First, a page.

Friendship Series (Part 2): Acquaintances

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In last week’s edition to the Friendship Series we discussed what friendship is and the different types of friends we have. This week we are going to talk about the largest, most distant “Friendship Ring.” This circle contains your weakest social connections, but it is also the circle with the largest population. This week we are going to talk about your acquaintances.

Contrary to what Facebook and MySpace may tell you, this group of people are only friends in an academic sense. They know your name, what you look like, and possibly even a few trivial facts, but beyond that there is not much of a connection. These are people like coworkers that you nod to in the hallway every day, the friend of a friend you met at a party, and the neighbor you wave to when you are mowing your lawn. You are friendly to each other, but you wouldn’t ask them to dinner or buy them a birthday present. This is the vast majority of the people you interact with in your daily life, and even though they only exist on the periphery of your social world, they still play a large and important role in your life.

Scott Drotar John Glenn High School
Where I spent my anxty teenage years.

Our cave dwelling ancestors even realized the importance of acquaintances in their lives. Cavemen, or at least the cavemen that lived long enough to procreate and become your ancestors, figured out that the more people they could surround themselves with, the easier and safer their lives would be. More people meant bigger hunting parties, more people to fight off predators, and more potential mates. As a result, the cavemen that survived formed tribes or clans to increase their chances of survival. We still do this today, it just looks a little different. We travel in groups when we are in a situations that feel new or unsafe, following the old adage “there is safety in numbers.” We go to places with lots of people similar to us when we are on the prowl for a date. And, if we are completely honest with ourselves, we even measure our social status to some extent by the number of online friends we have. These distant, detached relationships can have a more meaningful influence on your life as well, as I will illustrate with a story from my own life.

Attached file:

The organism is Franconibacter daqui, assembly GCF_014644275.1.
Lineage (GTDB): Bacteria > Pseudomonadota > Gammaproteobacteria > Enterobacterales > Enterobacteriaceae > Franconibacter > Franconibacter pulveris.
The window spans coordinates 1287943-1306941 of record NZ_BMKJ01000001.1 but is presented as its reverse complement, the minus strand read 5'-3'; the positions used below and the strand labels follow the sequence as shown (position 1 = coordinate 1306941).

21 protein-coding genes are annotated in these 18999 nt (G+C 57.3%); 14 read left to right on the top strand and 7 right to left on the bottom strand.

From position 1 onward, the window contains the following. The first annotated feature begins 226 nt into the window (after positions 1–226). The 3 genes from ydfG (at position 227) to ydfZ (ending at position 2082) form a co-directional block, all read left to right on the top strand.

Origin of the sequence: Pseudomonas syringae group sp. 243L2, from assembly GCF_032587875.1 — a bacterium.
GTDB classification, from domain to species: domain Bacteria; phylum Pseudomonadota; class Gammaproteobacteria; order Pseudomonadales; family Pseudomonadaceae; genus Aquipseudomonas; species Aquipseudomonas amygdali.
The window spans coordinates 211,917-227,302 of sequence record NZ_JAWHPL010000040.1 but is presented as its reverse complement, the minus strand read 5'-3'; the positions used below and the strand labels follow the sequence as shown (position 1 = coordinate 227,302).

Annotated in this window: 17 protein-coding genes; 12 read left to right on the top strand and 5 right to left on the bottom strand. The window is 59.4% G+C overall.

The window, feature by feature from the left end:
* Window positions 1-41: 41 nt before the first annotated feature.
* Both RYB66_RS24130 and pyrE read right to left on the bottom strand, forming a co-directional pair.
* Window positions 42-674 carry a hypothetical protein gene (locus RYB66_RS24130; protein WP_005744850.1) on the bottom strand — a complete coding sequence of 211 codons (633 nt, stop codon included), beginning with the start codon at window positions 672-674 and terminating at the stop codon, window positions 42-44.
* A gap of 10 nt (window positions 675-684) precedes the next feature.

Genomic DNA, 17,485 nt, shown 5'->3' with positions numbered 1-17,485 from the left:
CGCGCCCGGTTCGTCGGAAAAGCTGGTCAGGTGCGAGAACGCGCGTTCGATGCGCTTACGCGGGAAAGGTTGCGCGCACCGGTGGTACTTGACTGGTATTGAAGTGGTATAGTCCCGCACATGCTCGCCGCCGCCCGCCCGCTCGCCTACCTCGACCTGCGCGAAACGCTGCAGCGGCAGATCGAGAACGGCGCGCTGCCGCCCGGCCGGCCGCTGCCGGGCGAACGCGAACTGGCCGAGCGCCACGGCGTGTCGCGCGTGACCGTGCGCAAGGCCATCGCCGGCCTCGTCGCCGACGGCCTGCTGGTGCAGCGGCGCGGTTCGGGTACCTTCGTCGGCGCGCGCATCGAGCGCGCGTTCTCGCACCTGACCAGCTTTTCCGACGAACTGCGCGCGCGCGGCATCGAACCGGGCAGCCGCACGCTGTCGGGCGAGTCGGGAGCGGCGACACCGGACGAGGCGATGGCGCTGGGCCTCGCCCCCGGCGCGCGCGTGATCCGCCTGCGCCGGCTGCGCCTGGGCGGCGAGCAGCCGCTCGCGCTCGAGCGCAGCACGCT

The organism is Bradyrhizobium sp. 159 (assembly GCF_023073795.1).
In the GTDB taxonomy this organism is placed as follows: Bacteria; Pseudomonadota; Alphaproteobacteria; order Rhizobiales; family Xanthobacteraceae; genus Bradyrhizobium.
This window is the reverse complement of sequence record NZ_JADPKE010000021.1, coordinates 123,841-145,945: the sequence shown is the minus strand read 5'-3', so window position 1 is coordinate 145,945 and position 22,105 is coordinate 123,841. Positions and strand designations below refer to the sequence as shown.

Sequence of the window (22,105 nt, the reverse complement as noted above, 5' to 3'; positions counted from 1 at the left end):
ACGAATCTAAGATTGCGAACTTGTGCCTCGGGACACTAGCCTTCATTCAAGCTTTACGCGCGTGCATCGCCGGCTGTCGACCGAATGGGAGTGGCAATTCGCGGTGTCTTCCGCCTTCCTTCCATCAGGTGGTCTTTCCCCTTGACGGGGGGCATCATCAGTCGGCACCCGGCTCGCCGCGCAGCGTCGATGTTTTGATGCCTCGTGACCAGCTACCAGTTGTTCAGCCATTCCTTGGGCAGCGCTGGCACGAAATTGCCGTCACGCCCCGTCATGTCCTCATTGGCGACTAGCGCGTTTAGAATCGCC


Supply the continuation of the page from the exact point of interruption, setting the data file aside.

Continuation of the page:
Scott Drotar Acquaintances
A group of my peers from band. They always made sure I had my instrument, music, and anything else I needed. With their help I got to experience performing music.

I grew up in a small town with a small high school of around 500 students. When you live in a small town like mine, everybody knows everybody, so essentially everyone you go to high school with is an acquaintance at the very least. Due to my disability and being in a wheelchair, I required assistance with various tasks in order to get around in high school. I needed help opening doors, getting my textbook open to the right page, and bussing my tray in the cafeteria among numerous other tasks. In my 4 years there though, I rarely, if ever, had to ask for help with any of this. My peers just did it. They would realize that I needed help, and after being in school with me from childhood they were very aware of my needs, and without me saying a word they would just take care of me. They were not my friends for the most part, and they didn’t know much about me or my life, but they still helped me. I cannot even begin to tell you how much this meant to me, and I am certain my life would be much different if not for their selfless acts of kindness.

Scott Drotar Acquaintances
Thanks to the kindness of my peers, I was able to successfully graduate from high school as my class valedictorian.

This story is an example of how much of an impact your acquaintances can have on your life. If not for the help of my acquaintances, my high school experience would have been very difficult, and I may not have graduated valedictorian and gotten into Notre Dame without their assistance. They changed the trajectory of my entire life, and I couldn’t tell you anything about them and they know very little about me. I hope that I also had a positive impact on their lives by showing them how I live with my disability and overcome the obstacles I face. By surrounding myself with as many acquaintances as I did, and by appreciating their assistance in my life, I improved my chances of being successful and happy.

You have now seen how important your acquaintances are in creating a healthy social world around you. These people you interact with only superficially, still play a large role in your overall happiness and success. In addition, everyone you meet starts off as an acquaintance, so without appreciating and building this level of friendship, you would never be able to populate the other two more intimate “Friendship Rings.” The larger of these two circles, your average, everyday friends, are the topic of next week’s edition of the Friendship Series.

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